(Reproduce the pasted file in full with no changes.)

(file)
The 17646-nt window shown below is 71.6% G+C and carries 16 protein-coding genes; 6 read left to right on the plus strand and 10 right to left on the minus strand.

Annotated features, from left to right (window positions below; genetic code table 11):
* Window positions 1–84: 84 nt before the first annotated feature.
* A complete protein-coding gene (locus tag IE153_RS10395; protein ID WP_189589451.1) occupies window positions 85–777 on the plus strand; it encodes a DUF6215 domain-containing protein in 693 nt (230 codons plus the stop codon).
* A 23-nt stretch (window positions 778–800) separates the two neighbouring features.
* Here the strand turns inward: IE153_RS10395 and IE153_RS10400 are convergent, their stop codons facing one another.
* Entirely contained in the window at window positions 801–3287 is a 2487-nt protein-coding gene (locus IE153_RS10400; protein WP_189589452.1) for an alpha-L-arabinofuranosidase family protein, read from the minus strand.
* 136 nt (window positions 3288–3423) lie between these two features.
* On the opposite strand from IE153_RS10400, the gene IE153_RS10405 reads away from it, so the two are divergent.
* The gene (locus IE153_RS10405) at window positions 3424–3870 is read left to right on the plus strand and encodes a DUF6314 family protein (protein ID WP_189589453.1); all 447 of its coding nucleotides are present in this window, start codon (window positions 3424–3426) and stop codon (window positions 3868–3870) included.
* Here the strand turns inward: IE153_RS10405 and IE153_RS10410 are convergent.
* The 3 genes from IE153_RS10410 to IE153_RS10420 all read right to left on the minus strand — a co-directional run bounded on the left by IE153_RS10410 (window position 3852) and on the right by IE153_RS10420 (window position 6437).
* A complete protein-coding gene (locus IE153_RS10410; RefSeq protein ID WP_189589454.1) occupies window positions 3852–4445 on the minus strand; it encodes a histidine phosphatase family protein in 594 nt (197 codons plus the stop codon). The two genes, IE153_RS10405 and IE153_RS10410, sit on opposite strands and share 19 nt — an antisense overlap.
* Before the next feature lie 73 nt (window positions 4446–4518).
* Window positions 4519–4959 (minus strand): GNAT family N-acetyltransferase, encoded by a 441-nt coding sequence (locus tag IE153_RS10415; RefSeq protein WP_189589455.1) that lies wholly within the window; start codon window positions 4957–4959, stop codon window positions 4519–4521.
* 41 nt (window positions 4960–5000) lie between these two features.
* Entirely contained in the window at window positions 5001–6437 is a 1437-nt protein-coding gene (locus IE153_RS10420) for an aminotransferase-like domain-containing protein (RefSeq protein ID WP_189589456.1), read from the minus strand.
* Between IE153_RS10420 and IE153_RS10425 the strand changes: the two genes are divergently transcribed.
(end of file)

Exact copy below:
The 17646-nt window shown below is 71.6% G+C and carries 16 protein-coding genes; 6 read left to right on the plus strand and 10 right to left on the minus strand.

Annotated features, from left to right (window positions below; genetic code table 11):
* Window positions 1–84: 84 nt before the first annotated feature.
* A complete protein-coding gene (locus tag IE153_RS10395; protein ID WP_189589451.1) occupies window positions 85–777 on the plus strand; it encodes a DUF6215 domain-containing protein in 693 nt (230 codons plus the stop codon).
* A 23-nt stretch (window positions 778–800) separates the two neighbouring features.
* Here the strand turns inward: IE153_RS10395 and IE153_RS10400 are convergent, their stop codons facing one another.
* Entirely contained in the window at window positions 801–3287 is a 2487-nt protein-coding gene (locus IE153_RS10400; protein WP_189589452.1) for an alpha-L-arabinofuranosidase family protein, read from the minus strand.
* 136 nt (window positions 3288–3423) lie between these two features.
* On the opposite strand from IE153_RS10400, the gene IE153_RS10405 reads away from it, so the two are divergent.
* The gene (locus IE153_RS10405) at window positions 3424–3870 is read left to right on the plus strand and encodes a DUF6314 family protein (protein ID WP_189589453.1); all 447 of its coding nucleotides are present in this window, start codon (window positions 3424–3426) and stop codon (window positions 3868–3870) included.
* Here the strand turns inward: IE153_RS10405 and IE153_RS10410 are convergent.
* The 3 genes from IE153_RS10410 to IE153_RS10420 all read right to left on the minus strand — a co-directional run bounded on the left by IE153_RS10410 (window position 3852) and on the right by IE153_RS10420 (window position 6437).
* A complete protein-coding gene (locus IE153_RS10410; RefSeq protein ID WP_189589454.1) occupies window positions 3852–4445 on the minus strand; it encodes a histidine phosphatase family protein in 594 nt (197 codons plus the stop codon). The two genes, IE153_RS10405 and IE153_RS10410, sit on opposite strands and share 19 nt — an antisense overlap.
* Before the next feature lie 73 nt (window positions 4446–4518).
* Window positions 4519–4959 (minus strand): GNAT family N-acetyltransferase, encoded by a 441-nt coding sequence (locus tag IE153_RS10415; RefSeq protein WP_189589455.1) that lies wholly within the window; start codon window positions 4957–4959, stop codon window positions 4519–4521.
* 41 nt (window positions 4960–5000) lie between these two features.
* Entirely contained in the window at window positions 5001–6437 is a 1437-nt protein-coding gene (locus IE153_RS10420) for an aminotransferase-like domain-containing protein (RefSeq protein ID WP_189589456.1), read from the minus strand.
* Between IE153_RS10420 and IE153_RS10425 the strand changes: the two genes are divergently transcribed.